Finding Great Uses for Kveik Yeast

Editor’s Note: Jon Sicotte spoke with many breweries about their uses with Kveik yeast strains. This is a multiple-part series.

More than a year ago, Trevor Luther was doing ancestry research on his family and the head brewer for Grove City Brewing found out he had some Norwegian heritage.

“I wanted to brew a beer style from that area so I started researching,” he said. Around the same time, his assistant brewer said he had read somewhere about a new yeast called Kveik.

“I looked it up and it was perfect,” Luther said. “I was looking to do something from that region.”

So Luther began building a traditional Norwegian Raw Ale with common Juniper.

A raw ale is a beer brewed without going to the boil kettle, so the Ohio brewery only used its hot liquor tank and mash tun in the brewing process.

“I infused my sparge water with the juniper and used traditional grains,” Luther said, indicating that he then pulled some of the wort at about 30 minutes into the mash to use to boil some hops on an induction burner for 45 minutes. He then added back to the mash before mashing out and pitched with the Hornindal Kveik strain and it worked great, Luther said.

The Grove City, Ohio brewery has used Kveik in other beers as well.

“I love the yeast. It is a beast,” Luther said. “It has great benefits.”

Those include working at a higher temperature without producing off flavors.

“That, in turn, saves us money and time with knockdown, fermentation and it finishes very quickly so we have faster turns on our tanks,” he said. “That is very beneficial to us having a 3.5 barrel brewhouse.”

Eric Tennant seems to be a big fan of Kveik. The founder and head brewer for Bench Top Brewing used a strain of the yeast in the Norfolk, Virginia brewery’s Soft Crash Mosaic IPA and it captured a Top 40 honor from Paste Magazine during a blind tasting.

“It is our one of our house strains now,” he said, adding the brewery gets about 10 generations out of it.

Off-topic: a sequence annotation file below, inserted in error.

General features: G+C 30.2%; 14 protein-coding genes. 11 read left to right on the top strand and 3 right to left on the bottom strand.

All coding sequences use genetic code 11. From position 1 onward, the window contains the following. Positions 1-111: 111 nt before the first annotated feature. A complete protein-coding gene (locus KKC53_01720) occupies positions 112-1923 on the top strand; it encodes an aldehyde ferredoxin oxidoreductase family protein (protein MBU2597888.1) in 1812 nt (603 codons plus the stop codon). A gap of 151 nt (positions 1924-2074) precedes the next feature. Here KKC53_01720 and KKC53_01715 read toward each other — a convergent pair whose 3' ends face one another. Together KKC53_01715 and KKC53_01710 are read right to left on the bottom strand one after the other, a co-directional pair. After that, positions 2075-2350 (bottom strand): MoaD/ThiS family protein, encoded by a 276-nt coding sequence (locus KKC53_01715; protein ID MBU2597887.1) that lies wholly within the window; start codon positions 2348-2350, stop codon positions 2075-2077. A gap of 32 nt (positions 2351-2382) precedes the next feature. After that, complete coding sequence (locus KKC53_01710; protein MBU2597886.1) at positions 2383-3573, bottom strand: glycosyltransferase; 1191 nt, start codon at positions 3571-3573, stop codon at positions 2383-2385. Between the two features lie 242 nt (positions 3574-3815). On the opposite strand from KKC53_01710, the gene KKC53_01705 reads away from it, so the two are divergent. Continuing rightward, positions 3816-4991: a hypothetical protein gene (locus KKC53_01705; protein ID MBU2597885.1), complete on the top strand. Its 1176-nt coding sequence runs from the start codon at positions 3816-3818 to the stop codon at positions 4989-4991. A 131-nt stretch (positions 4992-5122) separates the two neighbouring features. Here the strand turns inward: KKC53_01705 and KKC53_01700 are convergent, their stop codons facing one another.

“We have done everything from NEIPAs to Imperial Stouts, Barleywines, and even as the primary fermenter for mixed fermentation beers.”

The yeast has been used by the brewery for a little over a year now after Tennant and his team heard about it at a Master Brewers Association of America (MBAA) meeting.

The most remarkable thing Tennant said the brewery has done was a wet hop Ale last year.

Bench Top had Citra hops flown in from Oregon and the brew team brewed with them the next day before pitching in the Kveik

“Ten days later we released the beer so the hops went from harvest to glass to 11 days,” Tennant said. “It generally produces some great citrus and tropical flavors and aromas if you encourage that with pitch rates, that tends to complement many of the most popular hops.”

Nebraska’s Boiler Brewing makes a beer made with all Nebraska-grown hops and malt called ‘THAT! NE IPA.’

“It’s a New England IPA with Nebraska-grown and malted barley from Missouri Valley Malt, and Nebraska grown hops from Midwest Hop Producers,” explained Tim Thomssen. “We switched the yeast over to in-house propagated Kveik — which was nice to give the beer yet another layer of local — plus the flavor and performance is great.

Low pitch rates and fermenting hot is particularly attractive for brewers who might have difficulty controlling fermentation temperature and pitching enough yeast, Thomssen said.

For those out there that want to give it a try, Thomssen would confirm that a 20% pitch quantity with an 86 degree pitch temperature, fermented at 100 degrees makes a tasty, clean, fruity beer, free of phenolics.

“The beer turned out nice. We’ll use Kveik again for sure,” he said. “On the next batch, we will likely explore pitching even warmer to see if we can coax even more sexy fruit out of the yeast.”

Grove City plans to continue to use Kveik and test its limits on temperature and its ability to produce different Ales.

“We are a winery as well so I have played around with trying it in some Mead production,” Luther added. “Overall I’m very excited about using this yeast. Not only do I feel a connection with it personally with my family ties but I love its versatility and robustness.

“I can’t wait to see what others do with it.”

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